Municipalities pick Zenon for surface water solution

In an effort to provide a larger margin of safety against microbial outbreaks from drinking water, two communities in Pennsylvania, as well as Thunder Bay, Ontario, purchased ZENON membrane systems.

OAKVILLE, Ontario, Canada, July 26, 2004 (PRNewswire-FirstCall) -- In an effort to provide a larger margin of safety against microbial outbreaks from drinking water, two communities in Pennsylvania (Lancaster and Charleroi) have purchased ZENON membrane systems.

For the same reason, the City of Thunder Bay, Ontario will be building a new drinking water plant that will treat 30 mgd of water (113,550 m3/day) also using ZENON's technology.

Thunder Bay, which is northwestern Ontario's largest city, had a wake up call in 1997 when the southern part of the city was placed under a 'boil water' advisory as a result of Giardia contamination in the drinking water supply (from Loch Lomond an inland lake). At the time, ZENON quickly built and delivered an interim membrane based water treatment plant treating approximately 10 mgd (37,850 m3/day). Currently, the city operates two drinking water plants -- one using membranes (Loch Lomond) and the other (Bare Point) using conventional direct filtration technology.

By the end of 2005, Thunder Bay will have built the second largest ZENON membrane filtration plant in the province, which will eventually replace the two existing plants for this community of 100,000+ people.

"We needed to ensure that we would be able to meet new water quality standards that may be introduced in the future," said Doug Scott, Manager of Engineering for the City. "Experience with our first ZENON plant showed us that membranes can meet any problems that can arise, therefore, it wasn't very difficult to choose ZENON again. Also, it's great to see that the technology is now very cost competitive with conventional systems and provides a higher margin of safety for parasites like Cryptosporidium and Giardia, as compared to conventional systems."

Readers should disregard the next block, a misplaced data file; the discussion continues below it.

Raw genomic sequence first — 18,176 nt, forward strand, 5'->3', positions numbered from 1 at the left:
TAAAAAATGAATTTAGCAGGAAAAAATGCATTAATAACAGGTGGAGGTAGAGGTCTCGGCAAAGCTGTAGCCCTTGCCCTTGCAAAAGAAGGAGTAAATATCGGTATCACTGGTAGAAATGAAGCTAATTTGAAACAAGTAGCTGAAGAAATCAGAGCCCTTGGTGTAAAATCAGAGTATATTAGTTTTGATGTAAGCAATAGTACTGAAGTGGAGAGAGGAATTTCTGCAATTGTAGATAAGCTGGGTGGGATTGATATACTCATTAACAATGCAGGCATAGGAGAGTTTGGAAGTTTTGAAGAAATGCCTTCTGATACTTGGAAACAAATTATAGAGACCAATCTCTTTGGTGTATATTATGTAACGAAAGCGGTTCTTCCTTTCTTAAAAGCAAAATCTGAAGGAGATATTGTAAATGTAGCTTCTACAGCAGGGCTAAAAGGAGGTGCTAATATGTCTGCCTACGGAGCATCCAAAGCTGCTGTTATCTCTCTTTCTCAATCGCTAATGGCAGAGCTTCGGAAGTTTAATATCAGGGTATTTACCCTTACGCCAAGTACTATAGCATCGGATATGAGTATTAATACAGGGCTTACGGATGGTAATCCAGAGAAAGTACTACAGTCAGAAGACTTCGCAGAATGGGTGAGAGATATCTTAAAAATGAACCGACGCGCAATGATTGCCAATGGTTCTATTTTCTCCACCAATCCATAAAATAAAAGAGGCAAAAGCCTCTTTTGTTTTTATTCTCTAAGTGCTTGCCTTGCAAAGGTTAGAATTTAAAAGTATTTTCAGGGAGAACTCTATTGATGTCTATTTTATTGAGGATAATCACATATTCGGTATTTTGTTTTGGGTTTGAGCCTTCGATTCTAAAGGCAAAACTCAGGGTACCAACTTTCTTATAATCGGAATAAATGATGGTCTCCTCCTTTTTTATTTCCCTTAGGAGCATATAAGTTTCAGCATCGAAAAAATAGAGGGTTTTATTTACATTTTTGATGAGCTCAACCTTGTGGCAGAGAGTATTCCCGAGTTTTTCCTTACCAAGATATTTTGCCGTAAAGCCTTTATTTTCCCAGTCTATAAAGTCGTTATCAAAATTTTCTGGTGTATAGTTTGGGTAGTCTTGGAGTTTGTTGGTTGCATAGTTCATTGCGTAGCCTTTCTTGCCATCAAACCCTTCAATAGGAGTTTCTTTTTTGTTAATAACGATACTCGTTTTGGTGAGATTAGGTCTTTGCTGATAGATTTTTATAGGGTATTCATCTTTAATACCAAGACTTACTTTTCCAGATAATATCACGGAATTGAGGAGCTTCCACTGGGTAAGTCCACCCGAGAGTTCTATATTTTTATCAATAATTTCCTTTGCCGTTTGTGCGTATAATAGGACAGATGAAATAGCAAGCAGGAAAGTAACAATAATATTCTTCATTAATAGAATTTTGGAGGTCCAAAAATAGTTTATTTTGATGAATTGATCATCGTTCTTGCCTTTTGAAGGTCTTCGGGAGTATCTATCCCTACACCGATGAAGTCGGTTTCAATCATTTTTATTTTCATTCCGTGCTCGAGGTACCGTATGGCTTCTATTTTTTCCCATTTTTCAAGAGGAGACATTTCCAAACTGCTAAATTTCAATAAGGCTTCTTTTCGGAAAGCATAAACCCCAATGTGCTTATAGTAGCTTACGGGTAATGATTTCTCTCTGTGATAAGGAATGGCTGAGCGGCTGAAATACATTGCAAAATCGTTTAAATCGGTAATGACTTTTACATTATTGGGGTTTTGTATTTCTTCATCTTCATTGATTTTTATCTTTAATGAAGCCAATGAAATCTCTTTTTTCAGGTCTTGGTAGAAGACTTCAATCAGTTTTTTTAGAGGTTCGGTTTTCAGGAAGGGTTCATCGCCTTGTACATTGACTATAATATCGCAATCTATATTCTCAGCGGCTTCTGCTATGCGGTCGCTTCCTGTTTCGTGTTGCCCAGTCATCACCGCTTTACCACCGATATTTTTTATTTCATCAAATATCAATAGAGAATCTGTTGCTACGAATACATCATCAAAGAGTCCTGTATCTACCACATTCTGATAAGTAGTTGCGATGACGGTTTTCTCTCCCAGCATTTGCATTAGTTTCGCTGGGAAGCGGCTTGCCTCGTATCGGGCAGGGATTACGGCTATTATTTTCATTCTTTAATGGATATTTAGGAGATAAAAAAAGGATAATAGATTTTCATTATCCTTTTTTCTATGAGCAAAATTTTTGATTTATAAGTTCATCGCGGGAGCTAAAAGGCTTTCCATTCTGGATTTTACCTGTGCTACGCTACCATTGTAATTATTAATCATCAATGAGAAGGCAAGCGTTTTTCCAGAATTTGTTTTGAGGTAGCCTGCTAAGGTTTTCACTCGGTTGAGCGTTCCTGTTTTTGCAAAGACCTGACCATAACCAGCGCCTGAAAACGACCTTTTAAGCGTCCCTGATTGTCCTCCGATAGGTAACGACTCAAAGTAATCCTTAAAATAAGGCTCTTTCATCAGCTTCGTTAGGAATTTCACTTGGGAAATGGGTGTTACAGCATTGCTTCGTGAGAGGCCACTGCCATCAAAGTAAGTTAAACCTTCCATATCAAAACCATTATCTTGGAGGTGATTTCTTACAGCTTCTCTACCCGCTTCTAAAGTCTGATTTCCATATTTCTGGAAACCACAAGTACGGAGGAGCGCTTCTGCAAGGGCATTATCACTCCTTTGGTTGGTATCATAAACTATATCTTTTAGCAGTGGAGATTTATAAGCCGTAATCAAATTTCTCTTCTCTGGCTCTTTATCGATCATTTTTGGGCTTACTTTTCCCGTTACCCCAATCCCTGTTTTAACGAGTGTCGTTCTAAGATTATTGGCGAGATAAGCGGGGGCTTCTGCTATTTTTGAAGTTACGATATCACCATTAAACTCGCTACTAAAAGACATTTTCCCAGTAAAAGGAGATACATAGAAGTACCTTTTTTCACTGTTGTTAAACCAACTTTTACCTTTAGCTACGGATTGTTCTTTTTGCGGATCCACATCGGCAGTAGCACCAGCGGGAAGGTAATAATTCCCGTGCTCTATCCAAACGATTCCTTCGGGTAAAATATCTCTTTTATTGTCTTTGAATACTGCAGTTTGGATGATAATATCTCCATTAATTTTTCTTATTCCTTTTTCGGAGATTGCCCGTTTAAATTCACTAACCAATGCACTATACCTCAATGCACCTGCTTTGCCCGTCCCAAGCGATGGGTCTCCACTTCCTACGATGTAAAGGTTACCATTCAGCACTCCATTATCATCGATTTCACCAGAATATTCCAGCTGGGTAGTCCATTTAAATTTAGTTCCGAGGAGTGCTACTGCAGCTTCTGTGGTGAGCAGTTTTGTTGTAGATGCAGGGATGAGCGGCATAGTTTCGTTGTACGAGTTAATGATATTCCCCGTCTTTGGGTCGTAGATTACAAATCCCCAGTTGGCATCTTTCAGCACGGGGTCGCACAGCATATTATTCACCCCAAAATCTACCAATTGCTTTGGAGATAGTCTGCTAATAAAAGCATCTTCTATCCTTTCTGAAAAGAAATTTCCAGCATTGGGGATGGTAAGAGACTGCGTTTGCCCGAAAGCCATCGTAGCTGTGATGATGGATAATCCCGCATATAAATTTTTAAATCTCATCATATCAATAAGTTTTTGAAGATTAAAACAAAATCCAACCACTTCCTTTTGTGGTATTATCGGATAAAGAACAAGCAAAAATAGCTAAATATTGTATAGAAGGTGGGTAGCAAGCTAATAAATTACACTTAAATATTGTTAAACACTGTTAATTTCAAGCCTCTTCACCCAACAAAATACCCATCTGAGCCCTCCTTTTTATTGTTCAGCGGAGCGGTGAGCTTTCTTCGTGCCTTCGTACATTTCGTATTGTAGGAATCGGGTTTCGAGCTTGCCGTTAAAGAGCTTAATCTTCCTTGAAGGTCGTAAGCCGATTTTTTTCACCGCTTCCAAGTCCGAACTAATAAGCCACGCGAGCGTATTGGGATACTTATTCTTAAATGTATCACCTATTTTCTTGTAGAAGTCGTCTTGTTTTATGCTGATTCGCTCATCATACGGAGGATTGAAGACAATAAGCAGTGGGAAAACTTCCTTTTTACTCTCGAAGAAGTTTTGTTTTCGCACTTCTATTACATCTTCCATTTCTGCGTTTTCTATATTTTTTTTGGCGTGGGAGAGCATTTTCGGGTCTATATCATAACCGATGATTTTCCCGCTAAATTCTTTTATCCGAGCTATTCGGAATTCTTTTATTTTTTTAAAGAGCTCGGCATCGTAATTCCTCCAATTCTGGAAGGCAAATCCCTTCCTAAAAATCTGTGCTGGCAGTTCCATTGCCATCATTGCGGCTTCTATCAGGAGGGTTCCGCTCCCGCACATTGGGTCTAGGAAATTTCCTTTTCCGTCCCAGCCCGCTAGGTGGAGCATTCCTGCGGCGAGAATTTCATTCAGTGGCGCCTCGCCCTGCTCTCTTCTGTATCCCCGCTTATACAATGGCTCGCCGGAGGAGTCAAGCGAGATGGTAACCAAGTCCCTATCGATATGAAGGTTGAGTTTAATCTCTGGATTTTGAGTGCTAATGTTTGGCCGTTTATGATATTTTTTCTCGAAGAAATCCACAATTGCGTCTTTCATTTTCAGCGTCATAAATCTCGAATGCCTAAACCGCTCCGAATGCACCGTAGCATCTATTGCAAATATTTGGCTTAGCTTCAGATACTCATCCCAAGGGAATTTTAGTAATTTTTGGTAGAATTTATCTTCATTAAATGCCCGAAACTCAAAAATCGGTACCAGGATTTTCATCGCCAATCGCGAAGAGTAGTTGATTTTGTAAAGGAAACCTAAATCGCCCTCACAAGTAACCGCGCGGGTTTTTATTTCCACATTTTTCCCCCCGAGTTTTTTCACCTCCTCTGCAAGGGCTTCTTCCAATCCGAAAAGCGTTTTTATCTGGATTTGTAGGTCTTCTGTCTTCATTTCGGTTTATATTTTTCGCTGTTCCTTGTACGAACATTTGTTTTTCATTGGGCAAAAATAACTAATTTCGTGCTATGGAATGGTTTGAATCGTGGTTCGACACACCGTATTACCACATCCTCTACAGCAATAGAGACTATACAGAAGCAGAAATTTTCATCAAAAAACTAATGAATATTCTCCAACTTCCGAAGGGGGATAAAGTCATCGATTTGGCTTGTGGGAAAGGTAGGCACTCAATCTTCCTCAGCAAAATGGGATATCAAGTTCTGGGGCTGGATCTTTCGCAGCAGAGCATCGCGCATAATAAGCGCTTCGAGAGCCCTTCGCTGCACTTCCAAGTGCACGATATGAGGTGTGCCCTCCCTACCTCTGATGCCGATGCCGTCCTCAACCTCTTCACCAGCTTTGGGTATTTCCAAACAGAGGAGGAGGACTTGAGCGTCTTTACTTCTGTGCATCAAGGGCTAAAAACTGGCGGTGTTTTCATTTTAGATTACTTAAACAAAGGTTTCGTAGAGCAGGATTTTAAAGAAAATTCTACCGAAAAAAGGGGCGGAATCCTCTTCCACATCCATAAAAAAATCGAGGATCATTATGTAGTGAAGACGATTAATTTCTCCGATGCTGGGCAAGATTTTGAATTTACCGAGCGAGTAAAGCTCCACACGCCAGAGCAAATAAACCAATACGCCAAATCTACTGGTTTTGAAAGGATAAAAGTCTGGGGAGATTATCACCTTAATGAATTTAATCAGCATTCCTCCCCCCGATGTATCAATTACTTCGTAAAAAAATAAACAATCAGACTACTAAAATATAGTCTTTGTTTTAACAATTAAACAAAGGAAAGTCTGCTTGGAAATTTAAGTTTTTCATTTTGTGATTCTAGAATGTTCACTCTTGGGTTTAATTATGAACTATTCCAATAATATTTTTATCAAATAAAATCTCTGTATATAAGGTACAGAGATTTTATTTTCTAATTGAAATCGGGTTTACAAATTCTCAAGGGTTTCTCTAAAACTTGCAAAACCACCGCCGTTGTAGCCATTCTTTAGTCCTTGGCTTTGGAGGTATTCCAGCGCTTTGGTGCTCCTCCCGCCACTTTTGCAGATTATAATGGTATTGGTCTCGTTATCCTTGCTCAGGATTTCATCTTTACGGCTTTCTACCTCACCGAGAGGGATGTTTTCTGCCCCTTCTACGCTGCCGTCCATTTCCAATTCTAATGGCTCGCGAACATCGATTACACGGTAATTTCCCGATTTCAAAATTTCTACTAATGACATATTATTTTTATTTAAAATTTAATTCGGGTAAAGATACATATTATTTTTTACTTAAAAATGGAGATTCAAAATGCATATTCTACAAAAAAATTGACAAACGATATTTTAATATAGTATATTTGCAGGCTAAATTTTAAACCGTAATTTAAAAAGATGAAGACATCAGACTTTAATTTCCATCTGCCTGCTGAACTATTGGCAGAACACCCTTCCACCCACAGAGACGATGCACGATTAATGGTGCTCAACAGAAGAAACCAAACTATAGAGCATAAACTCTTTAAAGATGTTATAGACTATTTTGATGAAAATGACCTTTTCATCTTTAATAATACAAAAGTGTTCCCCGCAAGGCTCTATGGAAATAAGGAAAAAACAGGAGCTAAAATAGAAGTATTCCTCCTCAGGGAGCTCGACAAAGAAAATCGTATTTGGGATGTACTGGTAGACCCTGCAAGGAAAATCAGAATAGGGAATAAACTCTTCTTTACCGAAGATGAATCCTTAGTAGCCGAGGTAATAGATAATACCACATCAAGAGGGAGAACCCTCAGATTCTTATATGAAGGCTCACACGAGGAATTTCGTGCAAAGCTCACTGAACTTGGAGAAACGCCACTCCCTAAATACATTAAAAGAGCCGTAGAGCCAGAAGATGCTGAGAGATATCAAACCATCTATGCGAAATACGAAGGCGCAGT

In the United States, new, more stringent water treatment and disinfection rules are set to come into effect January 2005. The main purpose of the new regulations is to improve control over microbial pathogens. In light of this, the City of Lancaster and the Authority of the Borough of Charleroi decided to undertake extensive evaluations comparing membrane technology to conventional, particularly because they both had surface water as the source.

Parasites such as Cryptosporidium and Giardia are quite common in most surface water (rivers, lakes and streams) and Cryptosporidium is also highly resistant to chemical disinfectants. Both can result in flu-like illnesses and in some cases can even cause death.

According to the Director of Public Works for the City of Lancaster, Charlotte Katzenmoyer, the two plants in the area were aging and needed significant upgrades. After an aggressive piloting program with different technologies, they chose ZENON membranes to relieve concerns with respect to water quality compliance and to protect their residents from any possible microbial contamination. "We were very pleased with the performance of the ZENON membranes during the pilot process," commented Ms. Katzenmoyer, "they performed very well when compared to others."

Other significant factors in their final decision were cost competitiveness and a proven technology. "ZENON came out on top with both," continued Ms. Katzenmoyer. "In particular, we were looking for reference sites that were using surface water as the source and ZENON had a number of such sites."

The City's Conestoga Water Treatment Plant currently treats 12 mgd (45,420 m3/d) and the Susquehanna Water Treatment Plant currently treats 24 mgd (90,840 m3/d). Additional areas will be constructed on both sites to house the new membranes. In order to continue servicing its communities, both conventional plants will operate until the beginning of 2007 when the membrane plants will be set for completion.

The Authority of the Borough of Charleroi had similar concerns in meeting future water quality regulations with their existing conventional water treatment plant. After pilot testing pressure membranes vs. vacuum driven membranes, "ZENON's UF (vacuum driven) membranes had less operational problems than the pressure system," according to Ed Golanka, General Manager of the Authority. "They also gave us a very high level of comfort in terms of providing reliable drinking water because they're a positive barrier to contaminants."

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